The soul, fortunately, has an interpreter – often an unconscious but still a faithful interpreter – in the eye. Charlotte Brontë
Have you ever looked into people’s eyes, wondering what exactly they have on their mind? What’s it like to be them? What have they gone through in their lives? Are they the person they appear to be?
A few years ago, I went to National Geographic’s 50 Greatest Photographs exhibition and that was the one that stood out from the rest. I knew about the photo before but had never encountered it so closed-up in such a large scale. It brought me to tears. I didn’t know much about the Soviet – Afghan war then but when I looked into her eyes I saw pain, I saw struggle, I saw the immense ordeal she had to endure. It was all in one piercing gaze into my soul, seeking for my help and laughing at my complaint about how life was hard. Get into my shoes and you’ll see what hard life is actually about. That little girl – Sharbat Gula – is now a woman in her 40s, a mother of three who has survived the cruelty of war and carries with her the hope of education for her daughters. She is Sharbat Gula, but she is also the face of a generation of women.
I’d never known about Massimo Bottura until I watched him on MasterChef Autralia recently. Judging by the cheering he received, I though “Hmm he must have done something, like other celebrity chefs”, but I was wrong. He was unlike any other celebrity chefs I’d seen before: the way he talked about his childhood, hiding under the comfort of the table while enjoying bits of tortellini dough fell from his mother’s rolling pin, or how his eyes lit up when he was given the crunchy piece of the lasagna from one of the contestants. All of a sudden a fifty-something-year-old man turned into a five-year-old boy who saw fireworks for the first time, nothing but pure excitement and enjoyment. People smile with their eyes. And he sure did, a smile so real and so genuine it brought me to travel into the past with him, reliving those beautiful memories. Food has transcended into a storytelling medium which Bottura skillfully uses to share his stories as his restaurant Osteria Francescana is ranked as one of the best 50 restaurants in the world.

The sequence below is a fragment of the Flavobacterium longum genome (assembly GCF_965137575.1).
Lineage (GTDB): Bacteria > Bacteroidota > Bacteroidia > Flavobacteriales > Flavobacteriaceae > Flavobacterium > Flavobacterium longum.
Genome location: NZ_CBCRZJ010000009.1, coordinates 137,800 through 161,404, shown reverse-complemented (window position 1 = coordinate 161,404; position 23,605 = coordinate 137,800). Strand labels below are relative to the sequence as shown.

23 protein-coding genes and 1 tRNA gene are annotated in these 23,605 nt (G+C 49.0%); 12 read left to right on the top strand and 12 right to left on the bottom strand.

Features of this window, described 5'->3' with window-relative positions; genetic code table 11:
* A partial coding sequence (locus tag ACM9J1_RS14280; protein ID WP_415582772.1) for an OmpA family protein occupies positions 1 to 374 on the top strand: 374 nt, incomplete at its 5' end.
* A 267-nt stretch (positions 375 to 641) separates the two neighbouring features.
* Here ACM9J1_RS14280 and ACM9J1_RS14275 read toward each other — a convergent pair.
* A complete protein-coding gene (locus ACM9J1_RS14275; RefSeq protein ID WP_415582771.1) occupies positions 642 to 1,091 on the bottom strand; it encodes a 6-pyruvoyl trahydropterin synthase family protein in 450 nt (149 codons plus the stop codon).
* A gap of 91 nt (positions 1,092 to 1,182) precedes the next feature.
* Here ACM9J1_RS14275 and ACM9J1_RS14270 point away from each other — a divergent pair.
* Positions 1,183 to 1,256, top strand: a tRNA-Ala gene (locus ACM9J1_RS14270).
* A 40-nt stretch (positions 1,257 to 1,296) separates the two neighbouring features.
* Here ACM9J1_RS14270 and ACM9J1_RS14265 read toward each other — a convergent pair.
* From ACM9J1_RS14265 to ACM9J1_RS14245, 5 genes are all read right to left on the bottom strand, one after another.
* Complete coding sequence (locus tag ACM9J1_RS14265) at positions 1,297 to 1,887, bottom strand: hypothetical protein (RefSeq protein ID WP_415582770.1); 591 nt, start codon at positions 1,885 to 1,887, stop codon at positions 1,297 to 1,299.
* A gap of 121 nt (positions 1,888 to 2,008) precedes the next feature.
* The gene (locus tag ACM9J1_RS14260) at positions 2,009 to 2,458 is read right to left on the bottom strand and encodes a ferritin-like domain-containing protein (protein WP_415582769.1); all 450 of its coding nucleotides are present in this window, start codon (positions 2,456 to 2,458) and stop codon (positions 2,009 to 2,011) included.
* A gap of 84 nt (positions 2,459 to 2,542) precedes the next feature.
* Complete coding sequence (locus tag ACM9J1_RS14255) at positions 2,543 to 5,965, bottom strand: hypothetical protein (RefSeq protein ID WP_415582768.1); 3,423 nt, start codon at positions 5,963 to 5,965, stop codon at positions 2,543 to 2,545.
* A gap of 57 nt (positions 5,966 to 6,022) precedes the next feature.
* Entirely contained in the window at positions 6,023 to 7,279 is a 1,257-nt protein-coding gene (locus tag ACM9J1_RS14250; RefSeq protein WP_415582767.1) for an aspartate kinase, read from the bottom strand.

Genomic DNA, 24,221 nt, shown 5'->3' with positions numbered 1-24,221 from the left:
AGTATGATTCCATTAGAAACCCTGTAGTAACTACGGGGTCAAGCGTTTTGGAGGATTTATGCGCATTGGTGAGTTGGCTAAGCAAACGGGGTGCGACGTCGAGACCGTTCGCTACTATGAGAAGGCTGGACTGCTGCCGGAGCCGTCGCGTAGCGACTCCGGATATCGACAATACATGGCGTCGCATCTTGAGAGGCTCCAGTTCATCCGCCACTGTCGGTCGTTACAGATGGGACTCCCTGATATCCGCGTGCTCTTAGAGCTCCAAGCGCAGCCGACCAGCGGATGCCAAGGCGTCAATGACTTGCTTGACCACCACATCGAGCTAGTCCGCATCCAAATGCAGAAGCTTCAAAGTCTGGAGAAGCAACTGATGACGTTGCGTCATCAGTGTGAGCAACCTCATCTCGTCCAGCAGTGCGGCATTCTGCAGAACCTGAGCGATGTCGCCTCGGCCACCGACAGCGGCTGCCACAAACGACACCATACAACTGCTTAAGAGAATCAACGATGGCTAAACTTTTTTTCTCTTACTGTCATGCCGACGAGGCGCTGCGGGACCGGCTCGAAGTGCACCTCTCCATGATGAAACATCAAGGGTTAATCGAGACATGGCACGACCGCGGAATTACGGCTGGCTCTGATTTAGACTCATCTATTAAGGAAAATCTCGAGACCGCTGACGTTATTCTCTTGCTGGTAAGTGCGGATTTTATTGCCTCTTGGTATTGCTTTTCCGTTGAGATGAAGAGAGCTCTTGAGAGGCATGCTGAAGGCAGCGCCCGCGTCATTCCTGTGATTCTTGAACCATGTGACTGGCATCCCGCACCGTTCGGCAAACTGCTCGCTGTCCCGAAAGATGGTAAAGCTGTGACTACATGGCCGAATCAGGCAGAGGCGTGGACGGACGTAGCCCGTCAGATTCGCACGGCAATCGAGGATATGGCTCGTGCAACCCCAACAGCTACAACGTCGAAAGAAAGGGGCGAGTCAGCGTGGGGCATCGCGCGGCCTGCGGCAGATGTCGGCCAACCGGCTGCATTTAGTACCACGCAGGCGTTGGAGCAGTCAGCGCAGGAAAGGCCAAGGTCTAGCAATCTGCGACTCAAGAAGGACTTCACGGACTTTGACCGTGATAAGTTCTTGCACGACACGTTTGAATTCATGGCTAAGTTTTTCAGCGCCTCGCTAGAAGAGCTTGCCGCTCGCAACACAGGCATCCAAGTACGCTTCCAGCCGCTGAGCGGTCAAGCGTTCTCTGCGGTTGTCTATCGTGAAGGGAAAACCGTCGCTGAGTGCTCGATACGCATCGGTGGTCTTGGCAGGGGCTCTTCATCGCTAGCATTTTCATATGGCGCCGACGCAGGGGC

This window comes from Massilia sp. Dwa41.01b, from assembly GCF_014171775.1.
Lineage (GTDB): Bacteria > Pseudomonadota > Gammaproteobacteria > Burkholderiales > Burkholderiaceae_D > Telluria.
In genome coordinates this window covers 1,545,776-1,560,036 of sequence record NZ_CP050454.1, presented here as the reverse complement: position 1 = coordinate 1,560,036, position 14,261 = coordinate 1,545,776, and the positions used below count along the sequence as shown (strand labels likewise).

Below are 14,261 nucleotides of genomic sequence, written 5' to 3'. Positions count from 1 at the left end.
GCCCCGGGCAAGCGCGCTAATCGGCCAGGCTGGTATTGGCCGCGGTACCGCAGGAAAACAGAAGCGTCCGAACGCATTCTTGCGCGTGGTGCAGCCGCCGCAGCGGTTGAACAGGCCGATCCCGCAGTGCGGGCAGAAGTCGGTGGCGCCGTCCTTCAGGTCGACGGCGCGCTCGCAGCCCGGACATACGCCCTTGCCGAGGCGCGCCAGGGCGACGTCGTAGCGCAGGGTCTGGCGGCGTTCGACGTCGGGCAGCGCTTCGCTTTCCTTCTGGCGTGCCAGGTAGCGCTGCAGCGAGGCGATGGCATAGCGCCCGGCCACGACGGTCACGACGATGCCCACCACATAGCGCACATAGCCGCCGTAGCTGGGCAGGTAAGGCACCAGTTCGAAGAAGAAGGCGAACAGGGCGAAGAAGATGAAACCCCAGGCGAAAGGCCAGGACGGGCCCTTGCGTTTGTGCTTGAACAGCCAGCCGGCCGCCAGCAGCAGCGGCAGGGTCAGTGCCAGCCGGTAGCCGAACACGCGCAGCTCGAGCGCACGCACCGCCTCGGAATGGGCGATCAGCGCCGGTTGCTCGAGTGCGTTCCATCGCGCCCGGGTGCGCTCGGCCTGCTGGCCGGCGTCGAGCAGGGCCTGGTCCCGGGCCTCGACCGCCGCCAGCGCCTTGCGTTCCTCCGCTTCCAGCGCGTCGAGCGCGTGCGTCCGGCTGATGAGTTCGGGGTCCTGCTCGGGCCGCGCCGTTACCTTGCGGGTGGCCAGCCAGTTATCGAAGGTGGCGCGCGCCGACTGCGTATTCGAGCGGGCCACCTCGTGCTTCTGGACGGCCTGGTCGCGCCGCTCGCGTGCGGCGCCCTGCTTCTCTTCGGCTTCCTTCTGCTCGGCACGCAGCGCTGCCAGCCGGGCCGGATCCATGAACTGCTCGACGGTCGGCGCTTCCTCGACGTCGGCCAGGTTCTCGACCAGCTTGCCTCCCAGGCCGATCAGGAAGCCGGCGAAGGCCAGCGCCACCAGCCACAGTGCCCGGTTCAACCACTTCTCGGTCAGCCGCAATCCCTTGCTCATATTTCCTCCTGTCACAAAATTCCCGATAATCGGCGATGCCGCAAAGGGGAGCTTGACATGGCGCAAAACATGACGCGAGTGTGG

I used to volunteer at an organization that protects foreign workers’ rights in Singapore by giving them meals and advising on dispute cases with their employers. During that short period of time, I learned a lot about their lives, what brought them here, how they long to maintain contact with their families everyday and how they get along with their new friends. As they spoke, I saw tiredness, sadness and even fear in their eyes. But behind all that I felt hope. Some have paid employment agencies an amount significantly higher than their monthly salary (most of the fee was loaned) to come here, offering their labor in a foreign land in exchange for food and comfort at home. Some tried to recall their dispute to the minute details, hoping the organization could help them settle. I was not qualified to give them any advice but found myself drawn to listening to their stories. A vulnerable human being sitting in front of me, entrusting me with their issue, the least I could do was to listen and to let them know that there is one more person who cares and who thinks their issue matters.
“What good is it to let yourself wander too much into other people’s businesses while not being able to help?” One of my friends asked. It’s obvious I’m not Mother Teresa who could change the world, but still, what Sharbat Gula, Massimo Bottura and the foreign workers show me when I look at them in the eyes is the diversity of life, which is full of talents that need to be celebrated and souls that need to be saved. They remind me to never feel complacent and to strive for self-improvement to contribute to life whatever I have in my capacity. I will not promise rocket science but one thing for sure, I will keep trying. And that, I believe, is looking into people’s eyes, wondering about their lives, has done me good.